Pleural Fluid Bilirubin to Serum Bilirubin Ratio, comparison with Light’s Criteria.
Keywords:Bilirubin, Pleural effusion, Light's criteria
Introduction: Pleural fluid bilirubin and pleural fluid bilirubin to serum bilirubin ratio evaluation had been reported by several in distinguishing exudative from transudative pleural effusions along with Light’s Criteria. The aim of this study was to assess whether pleural fluid bilirubin to serum bilirubin ratio, was a sensitive marker in classifying the pleural effusion as exudative and transudative and its correlation with Light’s criteria.
Methods: A cross-sectional, observational study of Pleural fluid bilirubin to serum bilirubin ratio ≥ 0.6 for exudates was taken and compared with Light’s criteria overall and its individual parameters to classify exudative and transudative along with the diagnosis. Statistical analysis was done using SPSS 16, Sensitivity, specificity, Positive predictive value (PPV), Negative predictive value (NPV) and diagnostic accuracy of each tests were calculated.
Results: By diagnosis on discharge out of 86 samples of pleural effusion, 78(90.69%) were exudative and 8(9.3%) were transudative effusion. Among transudative effusion, 72 were classified correctly and 6 were misclassified by pleural fluid Lactate dehydrogenase (LDH) > 2/3rd of serum LDH criteria and out of 8 transudative, 4 were misclassified as exudative. When the pleural fluid to serum bilirubin ratio ≥0.6 was used to differentiate , it categorized 67 as exudative effusion by pleural fluid LDH > 2/3rd of serum LDH criteria and 11 were misclassified as transudative. This criterion had a sensitivity, specificity, PPV and NPV of 85.53%, 50%, 92.88% and 27.78 % respectively with a significant p value of <0.01.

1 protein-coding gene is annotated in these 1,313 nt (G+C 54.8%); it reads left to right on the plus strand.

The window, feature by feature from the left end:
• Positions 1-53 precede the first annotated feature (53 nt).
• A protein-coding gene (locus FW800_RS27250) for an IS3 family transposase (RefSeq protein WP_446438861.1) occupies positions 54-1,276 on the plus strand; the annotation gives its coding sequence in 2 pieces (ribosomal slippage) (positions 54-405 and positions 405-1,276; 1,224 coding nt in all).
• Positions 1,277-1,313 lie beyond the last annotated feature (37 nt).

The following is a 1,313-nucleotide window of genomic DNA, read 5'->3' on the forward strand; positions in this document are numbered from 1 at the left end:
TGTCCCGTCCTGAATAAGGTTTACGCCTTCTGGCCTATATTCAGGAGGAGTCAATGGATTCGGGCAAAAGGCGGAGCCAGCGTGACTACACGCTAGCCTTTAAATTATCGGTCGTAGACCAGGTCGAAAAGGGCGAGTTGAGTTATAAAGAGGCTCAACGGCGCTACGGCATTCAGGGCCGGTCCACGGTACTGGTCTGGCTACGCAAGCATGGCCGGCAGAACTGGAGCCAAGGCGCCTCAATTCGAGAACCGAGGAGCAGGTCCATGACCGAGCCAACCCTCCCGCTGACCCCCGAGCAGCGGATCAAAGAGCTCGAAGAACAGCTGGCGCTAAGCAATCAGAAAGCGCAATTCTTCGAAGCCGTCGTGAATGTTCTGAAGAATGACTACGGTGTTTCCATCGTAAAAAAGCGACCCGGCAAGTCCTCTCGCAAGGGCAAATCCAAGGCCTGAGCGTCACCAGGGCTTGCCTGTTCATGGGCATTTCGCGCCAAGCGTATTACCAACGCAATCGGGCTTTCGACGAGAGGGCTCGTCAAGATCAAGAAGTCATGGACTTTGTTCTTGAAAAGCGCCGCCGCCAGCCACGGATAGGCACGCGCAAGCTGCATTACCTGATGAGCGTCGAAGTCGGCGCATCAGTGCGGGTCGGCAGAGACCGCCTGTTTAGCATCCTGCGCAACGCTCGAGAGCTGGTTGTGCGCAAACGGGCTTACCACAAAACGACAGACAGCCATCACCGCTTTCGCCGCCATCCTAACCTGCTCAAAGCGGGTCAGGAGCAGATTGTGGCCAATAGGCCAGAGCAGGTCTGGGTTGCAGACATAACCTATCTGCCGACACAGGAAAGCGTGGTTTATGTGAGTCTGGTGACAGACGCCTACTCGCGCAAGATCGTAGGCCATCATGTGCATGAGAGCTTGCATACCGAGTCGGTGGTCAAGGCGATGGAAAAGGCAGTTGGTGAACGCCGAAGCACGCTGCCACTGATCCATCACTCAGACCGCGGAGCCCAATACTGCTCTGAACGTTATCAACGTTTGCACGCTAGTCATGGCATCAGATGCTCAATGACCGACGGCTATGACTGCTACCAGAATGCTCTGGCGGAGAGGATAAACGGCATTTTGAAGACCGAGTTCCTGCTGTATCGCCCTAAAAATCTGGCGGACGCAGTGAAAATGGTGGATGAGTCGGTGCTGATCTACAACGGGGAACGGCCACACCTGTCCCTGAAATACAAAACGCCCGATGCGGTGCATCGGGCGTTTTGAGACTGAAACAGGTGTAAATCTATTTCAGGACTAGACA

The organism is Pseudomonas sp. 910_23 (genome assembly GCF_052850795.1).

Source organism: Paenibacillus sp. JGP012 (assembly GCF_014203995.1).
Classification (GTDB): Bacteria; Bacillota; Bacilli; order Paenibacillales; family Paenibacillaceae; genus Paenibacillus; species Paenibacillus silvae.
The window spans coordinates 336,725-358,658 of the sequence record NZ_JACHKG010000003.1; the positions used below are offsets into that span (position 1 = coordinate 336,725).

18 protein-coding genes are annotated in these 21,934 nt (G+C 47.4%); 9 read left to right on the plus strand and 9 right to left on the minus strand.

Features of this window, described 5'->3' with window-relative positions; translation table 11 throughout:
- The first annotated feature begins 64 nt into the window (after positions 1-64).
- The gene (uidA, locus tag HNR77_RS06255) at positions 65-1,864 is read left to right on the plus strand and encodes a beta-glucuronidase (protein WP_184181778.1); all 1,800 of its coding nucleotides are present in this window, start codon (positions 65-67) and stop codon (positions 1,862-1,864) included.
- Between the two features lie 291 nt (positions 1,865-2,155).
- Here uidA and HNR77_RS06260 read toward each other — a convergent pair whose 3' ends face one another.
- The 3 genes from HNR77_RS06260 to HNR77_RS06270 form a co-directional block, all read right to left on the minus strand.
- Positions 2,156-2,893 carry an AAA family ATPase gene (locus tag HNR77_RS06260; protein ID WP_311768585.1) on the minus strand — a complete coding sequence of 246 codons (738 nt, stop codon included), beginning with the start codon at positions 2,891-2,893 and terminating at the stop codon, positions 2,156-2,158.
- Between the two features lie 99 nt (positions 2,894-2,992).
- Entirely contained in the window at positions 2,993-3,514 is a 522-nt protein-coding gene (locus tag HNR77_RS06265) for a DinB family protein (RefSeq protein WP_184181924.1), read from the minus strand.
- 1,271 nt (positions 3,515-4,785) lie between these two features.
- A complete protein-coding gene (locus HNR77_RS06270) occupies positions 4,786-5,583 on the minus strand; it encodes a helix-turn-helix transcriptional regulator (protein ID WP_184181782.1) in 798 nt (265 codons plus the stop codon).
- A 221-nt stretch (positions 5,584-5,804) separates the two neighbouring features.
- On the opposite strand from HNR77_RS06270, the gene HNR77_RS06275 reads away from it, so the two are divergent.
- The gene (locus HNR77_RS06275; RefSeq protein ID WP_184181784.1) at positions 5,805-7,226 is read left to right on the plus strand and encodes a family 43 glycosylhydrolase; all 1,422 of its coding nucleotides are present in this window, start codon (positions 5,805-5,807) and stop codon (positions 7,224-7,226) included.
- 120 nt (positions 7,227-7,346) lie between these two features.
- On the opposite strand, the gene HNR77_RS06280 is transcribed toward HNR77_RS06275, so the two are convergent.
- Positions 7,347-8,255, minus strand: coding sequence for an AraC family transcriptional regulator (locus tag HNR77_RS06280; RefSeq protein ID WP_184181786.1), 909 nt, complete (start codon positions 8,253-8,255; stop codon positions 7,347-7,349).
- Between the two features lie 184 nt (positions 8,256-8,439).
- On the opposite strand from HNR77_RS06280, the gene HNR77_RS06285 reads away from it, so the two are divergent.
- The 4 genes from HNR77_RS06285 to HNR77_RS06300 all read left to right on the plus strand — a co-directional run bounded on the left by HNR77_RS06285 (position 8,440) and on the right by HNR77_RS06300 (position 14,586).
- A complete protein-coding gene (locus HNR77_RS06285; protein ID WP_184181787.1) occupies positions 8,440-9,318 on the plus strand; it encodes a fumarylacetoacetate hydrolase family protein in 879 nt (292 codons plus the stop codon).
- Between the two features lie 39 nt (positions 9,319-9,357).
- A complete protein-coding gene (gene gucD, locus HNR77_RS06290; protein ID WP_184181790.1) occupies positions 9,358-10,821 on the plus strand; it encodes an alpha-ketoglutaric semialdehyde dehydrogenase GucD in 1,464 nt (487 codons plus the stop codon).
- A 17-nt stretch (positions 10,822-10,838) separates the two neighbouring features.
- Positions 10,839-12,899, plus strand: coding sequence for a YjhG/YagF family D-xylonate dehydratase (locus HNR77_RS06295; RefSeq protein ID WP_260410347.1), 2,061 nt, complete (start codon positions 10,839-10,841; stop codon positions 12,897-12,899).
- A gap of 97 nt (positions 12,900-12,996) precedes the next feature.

Conclusion: The pleural fluid to serum bilirubin ratio can serve as an alternative easy and cost-effective diagnostic tool in differentiating between exudative and transudative pleural effusion. Though, it misclassified 11 exudative pleural fluids as transudative and 4 transudative as exudative. By taking Light’s criteria as a standard, pleural fluid bilirubin to serum bilirubin ratio ≥0.6 was found to be inferior to the Light’s criteria also in terms of sensitivity, specificity, PPV and NPV. Still the pleural fluid to serum bilirubin ratio can serve as an alternative easy and cost-effective diagnostic tool in differentiating between exudative and transudative pleural effusion in low resource settings.
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Copyright (c) 2021 Manoj Kumar Yadav, Anusmriti Pal, Anjal Bisht, Jiwan Thapa
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